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Innovations | Mar 2016

In a World of Virtual Consultation

While reading through the articles in this month’s issue, it dawned on me again, as it has many times before: Ophthalmologists have a wealth of surgical procedures, complications management strategies, and innovations to be proud of. Luckily for us, we have various avenues to share our pride publicly—my favorite being Eyetube.

Watch it Now

In the past 30 years since I entered medical training, much has obviously changed, from the procedures we perform, to the patient personalities we treat, to the ways we run our businesses. What has also changed is the ways in which we stay informed about these changes. In years past, it was word of mouth and face-to-face interactions that brought us updates. Today, with the added convenience of our smartphones and other handheld devices, we are kept abreast of the latest surgical techniques and pearls from around the world in a digital format.

I remember vividly a conversation I had with David Cox, president and cofounder of Bryn Mawr Communications, about 20 years ago in New York City. We were discussing the potential of an online video resource for ophthalmologists. Neither of us thought much of the conversation at the time, but today we all know how much Eyetube and other video resources have changed the ways we practice medicine.

Eyetube is a perfect adjunct to the other educational resources we continue to use daily. I typically browse the website while I read an article or a meeting program as a means of adding a visual element to whatever new concept I am reading about. I have also logged onto the website just prior to entering the operating room in which a tough or unusual case is waiting for me. In an instant, I can virtually consult—so to speak—with a colleague who has performed a similar case.

I can also use Eyetube to compare my surgical experiences with those of others. For instance, in this month’s cover focus, I particularly enjoyed the article by Ashvin Agarwal, MS, and Amar Agarwal, MS, FRCS, FRCOphth, on laser-assisted cataract surgery in eyes with shallow anterior chambers. As they reported, in eyes with very high hyperopia and intumescent cataract—eyes in which the anterior chamber depth can be even less than 2 mm—use of a laser-assisted capsulotomy technique reduced the time that a capsulotomy needle or capsulorrhexis forceps was placed inside the anterior chamber.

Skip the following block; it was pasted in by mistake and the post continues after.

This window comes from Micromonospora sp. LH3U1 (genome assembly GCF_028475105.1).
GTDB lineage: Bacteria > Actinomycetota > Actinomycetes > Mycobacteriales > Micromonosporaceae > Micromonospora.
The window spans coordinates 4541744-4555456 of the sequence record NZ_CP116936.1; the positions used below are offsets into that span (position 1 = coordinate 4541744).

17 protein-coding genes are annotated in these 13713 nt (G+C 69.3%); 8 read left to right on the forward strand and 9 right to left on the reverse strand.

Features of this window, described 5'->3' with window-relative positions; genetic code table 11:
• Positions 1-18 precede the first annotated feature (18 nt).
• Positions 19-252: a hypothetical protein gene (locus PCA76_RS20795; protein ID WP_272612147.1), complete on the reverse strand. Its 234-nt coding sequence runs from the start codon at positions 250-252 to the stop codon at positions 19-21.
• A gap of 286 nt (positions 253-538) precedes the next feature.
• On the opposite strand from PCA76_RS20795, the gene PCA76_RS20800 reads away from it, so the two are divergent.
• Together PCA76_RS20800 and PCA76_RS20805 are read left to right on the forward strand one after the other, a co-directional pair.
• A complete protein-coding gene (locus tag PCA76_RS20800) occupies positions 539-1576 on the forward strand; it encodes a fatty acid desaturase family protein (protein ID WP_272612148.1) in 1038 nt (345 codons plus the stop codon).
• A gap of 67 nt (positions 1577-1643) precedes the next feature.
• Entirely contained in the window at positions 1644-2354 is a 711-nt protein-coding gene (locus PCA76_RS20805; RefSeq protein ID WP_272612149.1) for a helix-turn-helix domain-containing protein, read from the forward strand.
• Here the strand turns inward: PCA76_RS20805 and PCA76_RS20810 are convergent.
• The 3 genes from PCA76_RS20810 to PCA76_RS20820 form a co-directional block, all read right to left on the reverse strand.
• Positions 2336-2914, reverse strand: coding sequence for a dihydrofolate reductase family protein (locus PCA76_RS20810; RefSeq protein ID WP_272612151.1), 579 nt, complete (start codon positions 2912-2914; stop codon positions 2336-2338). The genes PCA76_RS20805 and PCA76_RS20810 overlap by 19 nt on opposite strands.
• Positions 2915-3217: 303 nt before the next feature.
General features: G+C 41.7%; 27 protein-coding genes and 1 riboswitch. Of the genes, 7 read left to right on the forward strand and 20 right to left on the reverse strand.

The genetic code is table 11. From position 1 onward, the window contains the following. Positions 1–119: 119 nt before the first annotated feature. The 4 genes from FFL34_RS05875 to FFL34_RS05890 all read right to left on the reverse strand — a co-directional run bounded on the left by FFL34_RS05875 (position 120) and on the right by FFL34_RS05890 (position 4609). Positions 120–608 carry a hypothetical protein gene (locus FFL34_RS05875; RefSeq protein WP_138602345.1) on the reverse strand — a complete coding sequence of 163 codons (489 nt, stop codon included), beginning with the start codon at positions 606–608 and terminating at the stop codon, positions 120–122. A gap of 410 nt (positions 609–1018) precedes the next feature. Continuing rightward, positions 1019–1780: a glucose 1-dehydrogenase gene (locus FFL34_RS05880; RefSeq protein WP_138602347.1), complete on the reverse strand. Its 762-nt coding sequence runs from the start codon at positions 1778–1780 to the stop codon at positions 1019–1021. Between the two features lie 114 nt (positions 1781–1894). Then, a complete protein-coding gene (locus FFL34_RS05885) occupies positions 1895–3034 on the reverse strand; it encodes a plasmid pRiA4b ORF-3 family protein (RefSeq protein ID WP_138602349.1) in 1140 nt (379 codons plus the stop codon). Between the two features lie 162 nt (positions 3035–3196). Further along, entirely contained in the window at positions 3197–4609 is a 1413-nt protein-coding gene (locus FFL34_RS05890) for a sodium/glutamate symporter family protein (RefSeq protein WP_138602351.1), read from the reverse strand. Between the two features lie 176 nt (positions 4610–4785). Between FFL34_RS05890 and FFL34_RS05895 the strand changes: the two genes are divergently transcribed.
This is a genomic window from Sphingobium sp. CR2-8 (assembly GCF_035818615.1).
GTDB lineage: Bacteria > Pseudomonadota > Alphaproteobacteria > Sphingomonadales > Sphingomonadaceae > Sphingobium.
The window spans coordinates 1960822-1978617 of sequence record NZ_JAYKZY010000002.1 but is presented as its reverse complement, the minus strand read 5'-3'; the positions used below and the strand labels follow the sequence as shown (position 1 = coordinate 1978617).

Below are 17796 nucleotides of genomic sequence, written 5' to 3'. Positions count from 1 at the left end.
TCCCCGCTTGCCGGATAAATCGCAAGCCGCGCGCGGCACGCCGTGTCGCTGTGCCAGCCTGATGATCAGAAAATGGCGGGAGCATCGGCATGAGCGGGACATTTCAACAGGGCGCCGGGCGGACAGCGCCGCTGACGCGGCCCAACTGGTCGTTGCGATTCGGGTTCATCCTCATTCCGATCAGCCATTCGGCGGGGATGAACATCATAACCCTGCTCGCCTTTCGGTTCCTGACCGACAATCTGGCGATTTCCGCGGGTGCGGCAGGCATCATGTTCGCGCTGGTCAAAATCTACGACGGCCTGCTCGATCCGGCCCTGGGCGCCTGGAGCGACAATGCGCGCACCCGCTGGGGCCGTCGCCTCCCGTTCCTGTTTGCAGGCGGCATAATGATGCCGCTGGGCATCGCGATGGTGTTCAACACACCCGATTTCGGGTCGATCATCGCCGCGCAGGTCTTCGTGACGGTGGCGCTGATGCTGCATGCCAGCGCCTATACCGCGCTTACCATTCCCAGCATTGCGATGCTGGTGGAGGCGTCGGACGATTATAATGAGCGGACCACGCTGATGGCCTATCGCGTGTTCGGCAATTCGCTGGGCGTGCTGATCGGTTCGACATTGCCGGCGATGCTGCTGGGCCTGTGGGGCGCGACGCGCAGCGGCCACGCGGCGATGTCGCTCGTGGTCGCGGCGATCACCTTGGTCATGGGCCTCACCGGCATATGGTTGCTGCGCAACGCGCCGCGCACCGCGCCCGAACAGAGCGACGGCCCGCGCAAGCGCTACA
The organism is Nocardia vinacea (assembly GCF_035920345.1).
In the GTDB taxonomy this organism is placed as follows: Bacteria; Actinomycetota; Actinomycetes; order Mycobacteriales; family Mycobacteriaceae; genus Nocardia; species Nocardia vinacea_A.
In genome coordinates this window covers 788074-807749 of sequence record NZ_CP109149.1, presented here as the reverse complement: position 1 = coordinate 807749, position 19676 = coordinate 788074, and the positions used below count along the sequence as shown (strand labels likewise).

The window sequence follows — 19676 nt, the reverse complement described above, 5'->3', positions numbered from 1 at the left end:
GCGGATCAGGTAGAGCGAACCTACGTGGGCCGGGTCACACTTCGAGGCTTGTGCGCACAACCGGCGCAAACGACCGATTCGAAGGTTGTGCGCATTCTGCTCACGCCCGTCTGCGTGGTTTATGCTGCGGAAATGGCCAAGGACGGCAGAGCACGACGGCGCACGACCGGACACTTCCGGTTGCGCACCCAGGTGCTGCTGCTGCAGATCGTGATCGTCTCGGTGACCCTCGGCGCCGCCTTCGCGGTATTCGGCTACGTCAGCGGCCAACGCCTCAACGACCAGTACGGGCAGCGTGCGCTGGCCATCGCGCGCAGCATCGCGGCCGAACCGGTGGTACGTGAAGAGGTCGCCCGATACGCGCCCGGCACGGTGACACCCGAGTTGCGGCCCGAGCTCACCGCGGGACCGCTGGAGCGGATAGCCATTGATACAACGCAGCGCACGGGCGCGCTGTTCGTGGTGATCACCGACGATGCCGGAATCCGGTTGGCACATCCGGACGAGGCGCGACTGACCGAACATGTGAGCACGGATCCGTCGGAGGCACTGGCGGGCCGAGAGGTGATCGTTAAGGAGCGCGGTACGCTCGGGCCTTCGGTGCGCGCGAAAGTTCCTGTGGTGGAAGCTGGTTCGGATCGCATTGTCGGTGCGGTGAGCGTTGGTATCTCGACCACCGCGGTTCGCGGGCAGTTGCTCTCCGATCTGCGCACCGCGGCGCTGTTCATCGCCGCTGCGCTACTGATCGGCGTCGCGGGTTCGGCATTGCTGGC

I remember a similar case, which I posted on Eyetube in 2013 (http://eyetu.be/dehir): A 40-year-old woman who experienced a perforating injury to her eye about 35 years earlier presented for cataract surgery. She also had traumatic zonulysis, iris coloboma, and significant capsular fibrosis near the area where the perforating object entered the anterior capsule. In this case, I was skeptical about creating a manual capsulorrhexis, for fear that the rhexis would stop or tear at the area of capsular fibrosis. With the femtosecond laser, however, the capsulotomy was a piece of cake, and I was able to finish the procedure efficiently. I also chose to use a capsular tension ring to protect the longevity of the capsule that now had a posterior chamber IOL in the area where the traumatic zonulysis had taken place.

Eyetube is more than just a video resource—it is a conversation starter. The night before writing this editorial, for instance, I shared our technique of combining femtosecond and nanosecond lasers with my friend George H.H. Beiko, BM, BCh, FRCS(C). Over dinner in Athens, the host city for the winter European Society of Cataract and Refractive Surgery (ESCRS) meeting, I pulled out my smartphone and showed him the video: http://eyetu.be/dodiq.

I want to thank those who have posted videos to Eyetube for their generous contributions throughout the years. Collectively, this video library can help all of us brush up on our surgical skills, find out about new techniques, and glean how any one of the latest innovative products works. Webcasts, symposia, and roundtable discussions housed on Eyetube are invaluable media for education and also for connecting with our colleagues. I urge these contributors, and hopefully new posters too, to keep up their scientific generosity, as it surely benefits us ophthalmologists and, in turn, our patients.

A. John Kanellopoulos, MD
Associate Chief Medical Editor